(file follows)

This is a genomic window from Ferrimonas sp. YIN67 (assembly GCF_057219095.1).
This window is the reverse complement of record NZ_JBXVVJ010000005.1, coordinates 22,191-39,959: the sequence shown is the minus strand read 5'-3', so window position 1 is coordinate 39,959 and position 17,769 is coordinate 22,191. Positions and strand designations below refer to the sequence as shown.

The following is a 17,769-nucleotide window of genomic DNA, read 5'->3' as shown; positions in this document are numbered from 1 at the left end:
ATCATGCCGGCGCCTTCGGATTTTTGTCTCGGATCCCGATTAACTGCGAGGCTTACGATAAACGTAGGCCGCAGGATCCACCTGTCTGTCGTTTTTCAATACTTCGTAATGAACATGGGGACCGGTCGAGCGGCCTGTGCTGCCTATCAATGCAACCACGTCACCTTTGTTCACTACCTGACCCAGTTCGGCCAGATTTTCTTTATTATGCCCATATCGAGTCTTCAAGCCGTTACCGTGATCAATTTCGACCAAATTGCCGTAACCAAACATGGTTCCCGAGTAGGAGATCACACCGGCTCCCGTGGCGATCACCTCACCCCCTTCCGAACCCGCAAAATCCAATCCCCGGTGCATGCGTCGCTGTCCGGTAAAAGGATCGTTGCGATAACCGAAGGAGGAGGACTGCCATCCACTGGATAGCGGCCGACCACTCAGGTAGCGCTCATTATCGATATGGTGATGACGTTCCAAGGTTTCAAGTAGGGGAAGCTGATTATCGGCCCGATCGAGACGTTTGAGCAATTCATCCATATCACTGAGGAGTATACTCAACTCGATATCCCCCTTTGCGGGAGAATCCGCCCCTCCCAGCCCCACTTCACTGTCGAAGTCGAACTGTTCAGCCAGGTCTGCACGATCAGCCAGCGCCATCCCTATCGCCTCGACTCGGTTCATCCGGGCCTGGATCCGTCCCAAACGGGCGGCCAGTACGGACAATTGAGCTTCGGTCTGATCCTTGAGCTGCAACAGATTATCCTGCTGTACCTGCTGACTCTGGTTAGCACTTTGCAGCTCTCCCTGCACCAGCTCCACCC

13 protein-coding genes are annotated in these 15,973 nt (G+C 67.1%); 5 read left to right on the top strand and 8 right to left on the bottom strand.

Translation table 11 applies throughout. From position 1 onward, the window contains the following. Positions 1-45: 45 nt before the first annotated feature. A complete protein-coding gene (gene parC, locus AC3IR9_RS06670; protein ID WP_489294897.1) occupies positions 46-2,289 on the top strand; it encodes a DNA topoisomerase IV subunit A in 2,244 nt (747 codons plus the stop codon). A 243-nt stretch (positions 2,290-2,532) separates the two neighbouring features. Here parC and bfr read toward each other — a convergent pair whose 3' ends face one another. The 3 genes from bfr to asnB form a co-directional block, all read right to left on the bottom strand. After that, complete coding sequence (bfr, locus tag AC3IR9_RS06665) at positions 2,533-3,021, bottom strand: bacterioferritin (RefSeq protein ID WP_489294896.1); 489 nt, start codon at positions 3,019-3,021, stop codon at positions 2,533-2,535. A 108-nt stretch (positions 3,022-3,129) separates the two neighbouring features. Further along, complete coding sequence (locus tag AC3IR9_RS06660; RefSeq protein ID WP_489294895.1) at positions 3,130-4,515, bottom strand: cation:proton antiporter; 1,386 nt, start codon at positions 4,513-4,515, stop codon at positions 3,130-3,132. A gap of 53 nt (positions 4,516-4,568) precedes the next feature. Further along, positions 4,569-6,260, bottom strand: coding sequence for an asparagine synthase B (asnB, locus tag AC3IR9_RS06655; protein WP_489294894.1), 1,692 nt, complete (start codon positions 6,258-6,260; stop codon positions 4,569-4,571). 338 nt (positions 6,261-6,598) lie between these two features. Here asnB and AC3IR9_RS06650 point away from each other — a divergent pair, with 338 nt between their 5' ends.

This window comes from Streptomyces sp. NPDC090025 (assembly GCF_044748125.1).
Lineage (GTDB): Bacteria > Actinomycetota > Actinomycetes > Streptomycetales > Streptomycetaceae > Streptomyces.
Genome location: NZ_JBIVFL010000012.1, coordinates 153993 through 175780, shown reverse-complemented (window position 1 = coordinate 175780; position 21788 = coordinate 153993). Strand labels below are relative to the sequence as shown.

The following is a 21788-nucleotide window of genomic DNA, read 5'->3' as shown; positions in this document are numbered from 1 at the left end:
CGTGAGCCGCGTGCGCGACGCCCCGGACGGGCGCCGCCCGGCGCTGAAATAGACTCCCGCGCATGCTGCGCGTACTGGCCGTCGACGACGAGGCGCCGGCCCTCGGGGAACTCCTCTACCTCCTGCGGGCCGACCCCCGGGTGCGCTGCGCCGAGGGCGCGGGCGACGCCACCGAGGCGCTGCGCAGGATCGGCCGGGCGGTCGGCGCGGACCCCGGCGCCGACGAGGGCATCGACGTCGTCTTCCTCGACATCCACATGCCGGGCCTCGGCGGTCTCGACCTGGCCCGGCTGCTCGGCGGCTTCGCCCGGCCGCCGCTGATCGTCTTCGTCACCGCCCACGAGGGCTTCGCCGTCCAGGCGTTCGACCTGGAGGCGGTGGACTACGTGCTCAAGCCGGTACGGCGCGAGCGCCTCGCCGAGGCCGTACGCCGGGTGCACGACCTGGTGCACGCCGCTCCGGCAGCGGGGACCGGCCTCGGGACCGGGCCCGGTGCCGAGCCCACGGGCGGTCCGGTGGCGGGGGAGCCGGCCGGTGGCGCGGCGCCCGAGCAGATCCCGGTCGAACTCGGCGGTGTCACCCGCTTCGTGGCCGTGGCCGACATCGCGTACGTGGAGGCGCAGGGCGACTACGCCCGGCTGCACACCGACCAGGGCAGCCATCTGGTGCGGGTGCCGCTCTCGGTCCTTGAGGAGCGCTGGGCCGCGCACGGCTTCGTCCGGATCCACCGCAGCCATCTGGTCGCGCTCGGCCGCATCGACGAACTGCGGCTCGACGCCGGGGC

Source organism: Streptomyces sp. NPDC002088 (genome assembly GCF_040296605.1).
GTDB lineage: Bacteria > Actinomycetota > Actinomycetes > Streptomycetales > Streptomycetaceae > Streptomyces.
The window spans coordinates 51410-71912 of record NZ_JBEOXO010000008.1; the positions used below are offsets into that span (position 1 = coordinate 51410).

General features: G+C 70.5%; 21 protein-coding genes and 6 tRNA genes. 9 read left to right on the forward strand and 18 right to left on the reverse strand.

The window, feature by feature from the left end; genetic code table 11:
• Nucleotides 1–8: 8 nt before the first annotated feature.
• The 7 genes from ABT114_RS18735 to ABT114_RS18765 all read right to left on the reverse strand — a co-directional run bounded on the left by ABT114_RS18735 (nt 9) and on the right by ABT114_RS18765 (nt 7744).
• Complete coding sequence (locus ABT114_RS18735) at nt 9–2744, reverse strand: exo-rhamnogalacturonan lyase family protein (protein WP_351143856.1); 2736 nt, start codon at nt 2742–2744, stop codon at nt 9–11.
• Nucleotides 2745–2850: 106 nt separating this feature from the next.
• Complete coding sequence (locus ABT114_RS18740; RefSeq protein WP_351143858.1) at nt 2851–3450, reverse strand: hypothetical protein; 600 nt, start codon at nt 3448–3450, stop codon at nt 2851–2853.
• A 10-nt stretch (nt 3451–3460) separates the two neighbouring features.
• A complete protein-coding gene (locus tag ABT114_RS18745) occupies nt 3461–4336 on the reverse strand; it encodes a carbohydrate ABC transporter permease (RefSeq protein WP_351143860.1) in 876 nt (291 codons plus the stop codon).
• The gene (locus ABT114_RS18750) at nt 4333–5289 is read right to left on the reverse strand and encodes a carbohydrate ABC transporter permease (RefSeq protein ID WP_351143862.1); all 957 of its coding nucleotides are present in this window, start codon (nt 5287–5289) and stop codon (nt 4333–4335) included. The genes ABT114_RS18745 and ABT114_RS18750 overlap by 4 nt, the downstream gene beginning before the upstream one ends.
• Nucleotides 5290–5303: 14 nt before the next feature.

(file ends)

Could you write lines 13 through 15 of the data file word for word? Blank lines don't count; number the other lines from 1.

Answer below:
GTDB lineage: Bacteria > Actinomycetota > Actinomycetes > Streptomycetales > Streptomycetaceae > Streptomyces.
The window spans coordinates 51410-71912 of record NZ_JBEOXO010000008.1; the positions used below are offsets into that span (position 1 = coordinate 51410).

General features: G+C 70.5%; 21 protein-coding genes and 6 tRNA genes. 9 read left to right on the forward strand and 18 right to left on the reverse strand.